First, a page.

Brewster would become best known for his sculptural portraits and figures for war memorials.  Working from the former carriage house, he produced commissions that included the figure of Victory for the Indiana Soldiers’ and Sailors’ Monument in Indianapolis; the statue of Stephen Decatur on New York City’s Dewey Triumphal Arch; and a bas-relief portrait of Augustus Saint-Gaudens for the National Portrait Gallery in Washington D.C.

Brewster was one of 28 sculptors chosen to work on the Dewey Memorial Arch.  It was demolished a year after its completion.  photograph from the collection of the Library of Congress.
In the years preceding World War I Pepe & Brother was busy transforming vintage houses in Greenwich Village into modern studio buildings for artists.  Vincent Pepe was the leading force in the partnership.  In an article written for the Real Estate Record and Builders’ Guide on August 5, 1916, he explained his concept. “Owners of real estate have realized that in order to obtain the desirable class of tenants, old buildings must be remodeled artistically and efficiently in order to meet the requirements of the ‘artist colony’ which has been firmly established in the district.”

By 1918 the Pepe & Brother had ventured to the east side of Fifth Avenue.  They remodeled No. 121 East 17th Street to artists’ studios, and on November 30, 1918 The Sun reported that the brothers had leased a studio to playwright and poet Percy MacKaye.

MacKaye was already well-established in American theater when he took the studio; having already written the plays The Canterbury Pilgrims in 1903; Sappho and Phaon and Jeanne D’Arc, in 1907; perhaps his most famous work, The Scarecrow, in 1908; and Anti-Matrimony in 1910.

When the editor of Books and The Book World compared British literary artists with Americans, The Sun’s editorial team answered bluntly.  Asked to name “Recent American dramatists fairly comparable with Shaw, Barker, Yeats, Synge, Gregory, Dunsany, Irvine, Galsworthy,” they replied on August 18, 1918:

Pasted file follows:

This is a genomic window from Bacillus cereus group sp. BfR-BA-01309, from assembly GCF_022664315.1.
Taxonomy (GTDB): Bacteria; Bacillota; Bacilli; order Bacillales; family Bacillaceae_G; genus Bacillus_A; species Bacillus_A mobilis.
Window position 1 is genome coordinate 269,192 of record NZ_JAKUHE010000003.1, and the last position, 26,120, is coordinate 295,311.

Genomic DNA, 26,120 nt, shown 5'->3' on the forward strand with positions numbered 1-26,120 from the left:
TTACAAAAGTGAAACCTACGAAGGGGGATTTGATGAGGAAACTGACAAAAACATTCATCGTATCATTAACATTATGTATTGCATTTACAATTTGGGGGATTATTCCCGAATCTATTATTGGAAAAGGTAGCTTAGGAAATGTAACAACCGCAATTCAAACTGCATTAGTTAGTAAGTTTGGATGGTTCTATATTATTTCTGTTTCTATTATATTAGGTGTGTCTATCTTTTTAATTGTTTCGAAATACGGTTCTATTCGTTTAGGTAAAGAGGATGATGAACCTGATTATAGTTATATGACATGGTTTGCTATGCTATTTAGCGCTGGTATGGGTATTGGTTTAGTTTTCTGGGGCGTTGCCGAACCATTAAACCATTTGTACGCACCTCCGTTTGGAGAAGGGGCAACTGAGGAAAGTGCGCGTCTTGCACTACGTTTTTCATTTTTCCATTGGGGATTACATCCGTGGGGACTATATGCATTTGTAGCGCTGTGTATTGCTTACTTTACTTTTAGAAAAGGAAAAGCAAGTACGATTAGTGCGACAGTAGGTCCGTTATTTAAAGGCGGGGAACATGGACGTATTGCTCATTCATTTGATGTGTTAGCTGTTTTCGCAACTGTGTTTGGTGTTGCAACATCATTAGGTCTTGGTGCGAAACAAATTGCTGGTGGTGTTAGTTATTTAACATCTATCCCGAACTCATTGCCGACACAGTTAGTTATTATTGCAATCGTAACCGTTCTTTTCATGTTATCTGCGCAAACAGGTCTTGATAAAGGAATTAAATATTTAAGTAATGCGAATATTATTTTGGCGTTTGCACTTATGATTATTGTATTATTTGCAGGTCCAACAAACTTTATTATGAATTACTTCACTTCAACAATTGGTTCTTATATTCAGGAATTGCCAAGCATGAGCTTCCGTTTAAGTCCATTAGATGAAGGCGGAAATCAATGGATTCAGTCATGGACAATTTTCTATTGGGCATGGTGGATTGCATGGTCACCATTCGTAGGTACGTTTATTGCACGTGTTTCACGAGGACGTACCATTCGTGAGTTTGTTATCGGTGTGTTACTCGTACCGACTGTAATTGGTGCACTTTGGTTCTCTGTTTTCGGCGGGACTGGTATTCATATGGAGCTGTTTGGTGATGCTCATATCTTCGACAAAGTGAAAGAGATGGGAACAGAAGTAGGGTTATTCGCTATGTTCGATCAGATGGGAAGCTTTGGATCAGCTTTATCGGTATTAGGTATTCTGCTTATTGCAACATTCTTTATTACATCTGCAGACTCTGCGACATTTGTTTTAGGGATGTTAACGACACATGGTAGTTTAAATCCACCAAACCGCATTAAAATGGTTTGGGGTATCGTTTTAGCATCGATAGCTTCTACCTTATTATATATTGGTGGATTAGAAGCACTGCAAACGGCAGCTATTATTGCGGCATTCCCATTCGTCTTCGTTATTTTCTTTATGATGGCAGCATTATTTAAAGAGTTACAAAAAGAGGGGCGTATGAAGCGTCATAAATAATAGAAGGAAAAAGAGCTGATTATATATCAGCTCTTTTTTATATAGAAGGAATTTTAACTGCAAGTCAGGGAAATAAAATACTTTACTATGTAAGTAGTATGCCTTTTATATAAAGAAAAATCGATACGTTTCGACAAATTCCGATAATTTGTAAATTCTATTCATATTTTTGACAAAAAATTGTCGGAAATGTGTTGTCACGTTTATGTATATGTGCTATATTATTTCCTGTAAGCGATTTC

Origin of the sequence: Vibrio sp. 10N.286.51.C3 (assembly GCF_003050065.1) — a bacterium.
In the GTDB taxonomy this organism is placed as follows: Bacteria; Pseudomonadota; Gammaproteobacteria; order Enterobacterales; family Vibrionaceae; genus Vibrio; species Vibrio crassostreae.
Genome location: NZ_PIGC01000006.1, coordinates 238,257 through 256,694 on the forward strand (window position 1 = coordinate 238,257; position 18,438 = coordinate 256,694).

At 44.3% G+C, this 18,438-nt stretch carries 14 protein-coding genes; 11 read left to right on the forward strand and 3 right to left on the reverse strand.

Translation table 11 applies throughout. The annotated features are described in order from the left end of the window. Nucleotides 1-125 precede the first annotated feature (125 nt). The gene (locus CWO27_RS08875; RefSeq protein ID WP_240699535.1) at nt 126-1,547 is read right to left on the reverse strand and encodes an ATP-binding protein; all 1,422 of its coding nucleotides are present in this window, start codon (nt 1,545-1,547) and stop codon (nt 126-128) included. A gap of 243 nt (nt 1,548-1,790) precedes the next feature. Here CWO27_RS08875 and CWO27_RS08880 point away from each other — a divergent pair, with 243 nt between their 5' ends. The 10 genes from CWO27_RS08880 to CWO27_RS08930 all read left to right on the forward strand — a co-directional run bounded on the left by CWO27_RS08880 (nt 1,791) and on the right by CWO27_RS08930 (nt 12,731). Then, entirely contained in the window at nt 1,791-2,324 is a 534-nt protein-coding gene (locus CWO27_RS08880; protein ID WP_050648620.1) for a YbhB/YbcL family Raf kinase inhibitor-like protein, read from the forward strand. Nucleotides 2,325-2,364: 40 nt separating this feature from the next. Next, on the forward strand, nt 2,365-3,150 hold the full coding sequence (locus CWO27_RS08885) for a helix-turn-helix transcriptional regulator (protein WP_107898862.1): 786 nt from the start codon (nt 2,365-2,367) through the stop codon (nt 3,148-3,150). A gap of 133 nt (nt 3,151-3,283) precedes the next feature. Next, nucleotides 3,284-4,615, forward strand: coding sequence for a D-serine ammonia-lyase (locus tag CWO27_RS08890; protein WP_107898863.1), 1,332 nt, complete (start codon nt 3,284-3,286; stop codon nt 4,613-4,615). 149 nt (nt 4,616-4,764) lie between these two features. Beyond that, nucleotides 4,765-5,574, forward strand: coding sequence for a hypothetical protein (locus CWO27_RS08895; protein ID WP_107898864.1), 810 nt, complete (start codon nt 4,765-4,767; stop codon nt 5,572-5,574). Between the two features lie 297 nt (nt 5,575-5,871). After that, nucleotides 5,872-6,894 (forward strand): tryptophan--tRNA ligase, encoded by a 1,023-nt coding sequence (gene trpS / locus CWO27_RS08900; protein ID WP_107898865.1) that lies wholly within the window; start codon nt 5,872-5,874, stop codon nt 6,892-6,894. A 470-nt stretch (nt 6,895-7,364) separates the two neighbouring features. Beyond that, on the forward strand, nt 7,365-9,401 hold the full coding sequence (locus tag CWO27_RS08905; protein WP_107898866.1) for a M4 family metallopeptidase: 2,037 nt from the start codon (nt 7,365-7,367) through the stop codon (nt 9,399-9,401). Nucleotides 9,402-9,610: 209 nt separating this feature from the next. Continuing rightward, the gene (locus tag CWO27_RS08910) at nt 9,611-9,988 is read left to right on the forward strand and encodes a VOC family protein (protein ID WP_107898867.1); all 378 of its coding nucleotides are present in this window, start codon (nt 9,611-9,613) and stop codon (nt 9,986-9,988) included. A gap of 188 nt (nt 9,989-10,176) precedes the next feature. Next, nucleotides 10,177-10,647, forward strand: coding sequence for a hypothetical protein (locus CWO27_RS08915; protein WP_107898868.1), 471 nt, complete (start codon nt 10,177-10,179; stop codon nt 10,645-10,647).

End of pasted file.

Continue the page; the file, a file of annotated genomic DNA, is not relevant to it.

“The correct highbrow thing to do would be to answer: ‘We name Percy MacKaye, Percy MacKaye, Percy MacKaye, Percy MacKaye, Percy MacKaye, Percy MacKaye, Percy MacKaye, Percy MacKaye.”

While living and working at No. 121 East 17th Street MacKaye collaborated with Reginald De Koven on the three-act folk opera Rip Van Winkle, which was produced in 1919.

The quaint little building was briefly leased by the German Masonic Temple Association in 1933; but was converted in 1935 by architect Alfred A. Tearle into a two-story restaurant.  It was home in the first years of the 21st century to publishing firm Fletcher & Parry “The Carriage House.”

Renovated once again to a two-story restaurant, the charming brick building survives; a relic of the days when Union Square was girded with fashionable mansions and the horses and carriages of Manhattan’s wealthy were housed in style.

photographs by the author

1 comment:

  1. Of course, it should be pointed out that the Dewey Arch was made of wood (and plaster, I think). I would not have survived anyway.
    For the real thing, one must visit Grand Army Plaza in Brooklyn. Every city should have a triumphal arch with at least chariot, boat, or brocade of horses atop.